was here that the class of civil servants who would serve the state and make
scholarly and technological contributions to its progress were to be educated.
All the palaces built (or completed) during the reign of Mehmed II exhibit the
same spatial order based on the principle of interconnected courtyards, each
located in clearly defined public, semi-public, and private zones. These
courtyards were arranged according to hierarchical considerations with their
shapes being determined by topography rather than precise geometric or
orthogonal principles. The number of these courtyards was flexible: there had to
be at least two but could be as many as nine, as in the case of the Edirne
place. Only five of them, however, were given the designation meydan (square) or
taslik (courtyard) according to the particular palace's terminology.
Palaces evolving around courtyards in the course of their historical development
existed in both oriental and occidental cultures long before the Ottoman
experiment. Spatial organization principles considering courtyards as "unit
spaces" constituted a common design vocabulary that quite often was implemented
as both an integrating and segregating spatial constraint.
The use of walls and courtyards and of clear and strong transitions between and
among them is one way of expressing domains. The spatial system of a palace (or
of any other structure for that matter) is an expression of a human behavioral
system. In this context, unwanted behavior and interaction that can be prevented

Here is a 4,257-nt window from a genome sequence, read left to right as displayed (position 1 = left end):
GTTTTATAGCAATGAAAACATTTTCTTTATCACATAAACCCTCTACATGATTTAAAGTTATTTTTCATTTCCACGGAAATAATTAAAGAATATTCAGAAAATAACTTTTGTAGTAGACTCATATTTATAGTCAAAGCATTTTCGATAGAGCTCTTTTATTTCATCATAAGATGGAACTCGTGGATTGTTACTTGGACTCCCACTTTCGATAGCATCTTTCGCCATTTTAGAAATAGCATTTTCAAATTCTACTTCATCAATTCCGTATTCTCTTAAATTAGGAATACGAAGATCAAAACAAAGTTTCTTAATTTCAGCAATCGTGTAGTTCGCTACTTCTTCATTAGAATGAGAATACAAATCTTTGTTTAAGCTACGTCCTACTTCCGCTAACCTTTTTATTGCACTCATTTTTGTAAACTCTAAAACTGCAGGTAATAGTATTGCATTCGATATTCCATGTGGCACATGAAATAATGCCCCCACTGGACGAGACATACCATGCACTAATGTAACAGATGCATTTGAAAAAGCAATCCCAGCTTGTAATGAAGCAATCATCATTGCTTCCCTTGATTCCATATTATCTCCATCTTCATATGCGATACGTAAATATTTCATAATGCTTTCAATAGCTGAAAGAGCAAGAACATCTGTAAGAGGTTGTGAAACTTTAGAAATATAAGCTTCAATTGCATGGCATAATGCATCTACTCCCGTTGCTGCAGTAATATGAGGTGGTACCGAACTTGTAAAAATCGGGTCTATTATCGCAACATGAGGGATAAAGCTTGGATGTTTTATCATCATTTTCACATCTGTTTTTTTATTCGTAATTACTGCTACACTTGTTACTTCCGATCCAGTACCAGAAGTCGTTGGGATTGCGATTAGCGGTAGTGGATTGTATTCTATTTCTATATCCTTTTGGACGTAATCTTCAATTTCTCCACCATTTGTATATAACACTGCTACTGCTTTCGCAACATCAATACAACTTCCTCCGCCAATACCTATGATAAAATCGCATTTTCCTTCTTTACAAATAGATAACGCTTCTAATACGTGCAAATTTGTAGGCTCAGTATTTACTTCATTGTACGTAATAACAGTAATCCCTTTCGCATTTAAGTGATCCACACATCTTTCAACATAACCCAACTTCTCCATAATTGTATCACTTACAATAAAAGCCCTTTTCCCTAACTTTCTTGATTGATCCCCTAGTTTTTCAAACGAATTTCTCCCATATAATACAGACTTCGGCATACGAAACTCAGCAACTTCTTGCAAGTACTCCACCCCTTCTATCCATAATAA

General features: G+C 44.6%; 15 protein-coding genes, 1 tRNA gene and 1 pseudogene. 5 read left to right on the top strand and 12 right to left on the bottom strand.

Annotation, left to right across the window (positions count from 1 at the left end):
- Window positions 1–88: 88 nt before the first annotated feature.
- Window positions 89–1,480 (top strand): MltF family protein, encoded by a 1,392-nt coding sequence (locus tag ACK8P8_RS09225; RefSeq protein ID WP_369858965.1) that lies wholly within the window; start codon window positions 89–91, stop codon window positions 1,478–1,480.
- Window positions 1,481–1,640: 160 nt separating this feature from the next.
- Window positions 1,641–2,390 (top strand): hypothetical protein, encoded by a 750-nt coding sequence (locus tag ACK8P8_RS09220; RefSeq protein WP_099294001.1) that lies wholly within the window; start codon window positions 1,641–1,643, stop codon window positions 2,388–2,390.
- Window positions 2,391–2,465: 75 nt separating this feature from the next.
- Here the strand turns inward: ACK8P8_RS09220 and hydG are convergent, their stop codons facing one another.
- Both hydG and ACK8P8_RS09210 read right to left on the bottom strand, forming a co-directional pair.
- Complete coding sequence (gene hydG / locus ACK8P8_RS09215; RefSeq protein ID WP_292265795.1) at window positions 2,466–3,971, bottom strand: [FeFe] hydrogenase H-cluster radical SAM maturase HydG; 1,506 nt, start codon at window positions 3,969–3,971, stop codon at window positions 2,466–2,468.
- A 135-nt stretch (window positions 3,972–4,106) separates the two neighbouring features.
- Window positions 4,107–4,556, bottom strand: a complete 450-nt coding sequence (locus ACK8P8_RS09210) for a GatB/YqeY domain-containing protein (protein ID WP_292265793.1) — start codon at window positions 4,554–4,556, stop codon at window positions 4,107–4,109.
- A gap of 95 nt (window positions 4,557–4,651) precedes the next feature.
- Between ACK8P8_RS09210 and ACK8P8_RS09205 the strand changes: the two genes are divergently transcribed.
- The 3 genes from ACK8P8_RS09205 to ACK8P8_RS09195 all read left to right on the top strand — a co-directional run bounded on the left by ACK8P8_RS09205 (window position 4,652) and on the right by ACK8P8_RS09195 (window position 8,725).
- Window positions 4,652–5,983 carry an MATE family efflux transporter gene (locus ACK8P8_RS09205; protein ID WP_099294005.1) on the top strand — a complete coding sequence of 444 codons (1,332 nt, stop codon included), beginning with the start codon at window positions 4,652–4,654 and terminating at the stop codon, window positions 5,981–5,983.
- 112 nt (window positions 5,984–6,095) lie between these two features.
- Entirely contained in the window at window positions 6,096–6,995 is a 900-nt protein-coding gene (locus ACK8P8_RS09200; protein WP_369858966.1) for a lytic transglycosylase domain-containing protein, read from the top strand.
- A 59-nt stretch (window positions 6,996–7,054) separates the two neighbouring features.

(or controlled) through rules (manners, hierarchies, avoidance) can be
reinforced through architecture that creates areas (zones) that are arranged
hierarchically and occupied by various groups creating a balance of power among
them, which in turn makes it possible to create the "system" through which group
identities are formed, maintained, and integrated.
It is for this reason that all the legendary palaces that are formed around a
system of courtyards -Beijing or Forbidden City, Delhi, Akra, Fatehpur Sirki,
and Alhambra- exhibit striking spatial/organizational similarities. Since an
absolute ruler's philosophical vision of what should be the administrative and
residential constituents evolved around a common behavioral system and
tradition, they naturally reflect similar sources and guiding principles.
Today Topkapi Palace functions as a museum and only a very small part of its
original domain and environment can be appreciated. The ravages of time have
resulted in the destruction (by fire) and the demolition (through new building)
of many of its original structures. Despite this, the original 15th century
spatial organization based on a triple courtyard order that integrates,
segregates, and defines the palace's residential, ceremonial, and functional
requirements has remained remarkably intact.
These individual requirements led to the formation of homogeneous,
self-contained clusters that evolved around smaller courtyards since this
was dictated by the formative systems of the social and functional groups,
corps, classes, and institutions that occupied them. These clusters are not
isolated, however, but are linked to and aligned with the main courtyards
creating a self- contained microcosm that perfectly mirrors the state it
That then defines the methodology of this book. By analytically exhibiting
the spatial hierarchy of the palace, reconsidering its order and the
successive stages of its transformation, we shall endeavor to expose the
present state and past of this unique world, the Palace of Felicity.
The text is extracted from the book "Topkapi: the palace of felicity" by Ahmet
Ertug and Ibrahim Koluk, © Ertug & Koluk.